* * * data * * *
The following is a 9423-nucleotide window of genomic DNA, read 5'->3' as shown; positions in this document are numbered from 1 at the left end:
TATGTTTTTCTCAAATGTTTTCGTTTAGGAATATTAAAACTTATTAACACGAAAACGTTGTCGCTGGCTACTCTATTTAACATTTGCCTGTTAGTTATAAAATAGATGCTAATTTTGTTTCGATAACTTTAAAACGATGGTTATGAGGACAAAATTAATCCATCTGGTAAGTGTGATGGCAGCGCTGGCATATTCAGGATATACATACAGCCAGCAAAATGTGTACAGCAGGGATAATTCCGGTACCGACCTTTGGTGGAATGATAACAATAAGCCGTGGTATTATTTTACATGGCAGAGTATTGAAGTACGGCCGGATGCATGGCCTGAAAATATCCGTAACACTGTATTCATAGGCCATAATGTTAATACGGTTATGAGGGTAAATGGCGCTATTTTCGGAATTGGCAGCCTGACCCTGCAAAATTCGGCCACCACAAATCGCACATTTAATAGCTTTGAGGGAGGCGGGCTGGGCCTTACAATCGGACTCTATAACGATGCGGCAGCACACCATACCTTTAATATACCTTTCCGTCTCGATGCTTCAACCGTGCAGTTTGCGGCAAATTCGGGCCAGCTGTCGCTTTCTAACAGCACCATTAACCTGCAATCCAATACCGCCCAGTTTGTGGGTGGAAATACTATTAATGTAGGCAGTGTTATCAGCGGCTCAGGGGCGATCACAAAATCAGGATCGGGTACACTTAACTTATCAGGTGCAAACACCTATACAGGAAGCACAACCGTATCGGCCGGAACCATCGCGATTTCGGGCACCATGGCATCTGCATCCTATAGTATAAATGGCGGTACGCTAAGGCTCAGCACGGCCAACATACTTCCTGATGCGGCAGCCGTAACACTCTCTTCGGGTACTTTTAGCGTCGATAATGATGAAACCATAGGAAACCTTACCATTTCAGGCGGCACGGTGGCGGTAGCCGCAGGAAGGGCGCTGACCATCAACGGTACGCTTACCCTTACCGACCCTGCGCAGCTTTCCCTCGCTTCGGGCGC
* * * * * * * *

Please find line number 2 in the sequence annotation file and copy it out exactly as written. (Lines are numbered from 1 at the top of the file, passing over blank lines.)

TATGTTTTTCTCAAATGTTTTCGTTTAGGAATATTAAAACTTATTAACACGAAAACGTTGTCGCTGGCTACTCTATTTAACATTTGCCTGTTAGTTATAAAATAGATGCTAATTTTGTTTCGATAACTTTAAAACGATGGTTATGAGGACAAAATTAATCCATCTGGTAAGTGTGATGGCAGCGCTGGCATATTCAGGATATACATACAGCCAGCAAAATGTGTACAGCAGGGATAATTCCGGTACCGACCTTTGGTGGAATGATAACAATAAGCCGTGGTATTATTTTACATGGCAGAGTATTGAAGTACGGCCGGATGCATGGCCTGAAAATATCCGTAACACTGTATTCATAGGCCATAATGTTAATACGGTTATGAGGGTAAATGGCGCTATTTTCGGAATTGGCAGCCTGACCCTGCAAAATTCGGCCACCACAAATCGCACATTTAATAGCTTTGAGGGAGGCGGGCTGGGCCTTACAATCGGACTCTATAACGATGCGGCAGCACACCATACCTTTAATATACCTTTCCGTCTCGATGCTTCAACCGTGCAGTTTGCGGCAAATTCGGGCCAGCTGTCGCTTTCTAACAGCACCATTAACCTGCAATCCAATACCGCCCAGTTTGTGGGTGGAAATACTATTAATGTAGGCAGTGTTATCAGCGGCTCAGGGGCGATCACAAAATCAGGATCGGGTACACTTAACTTATCAGGTGCAAACACCTATACAGGAAGCACAACCGTATCGGCCGGAACCATCGCGATTTCGGGCACCATGGCATCTGCATCCTATAGTATAAATGGCGGTACGCTAAGGCTCAGCACGGCCAACATACTTCCTGATGCGGCAGCCGTAACACTCTCTTCGGGTACTTTTAGCGTCGATAATGATGAAACCATAGGAAACCTTACCATTTCAGGCGGCACGGTGGCGGTAGCCGCAGGAAGGGCGCTGACCATCAACGGTACGCTTACCCTTACCGACCCTGCGCAGCTTTCCCTCGCTTCGGGCGC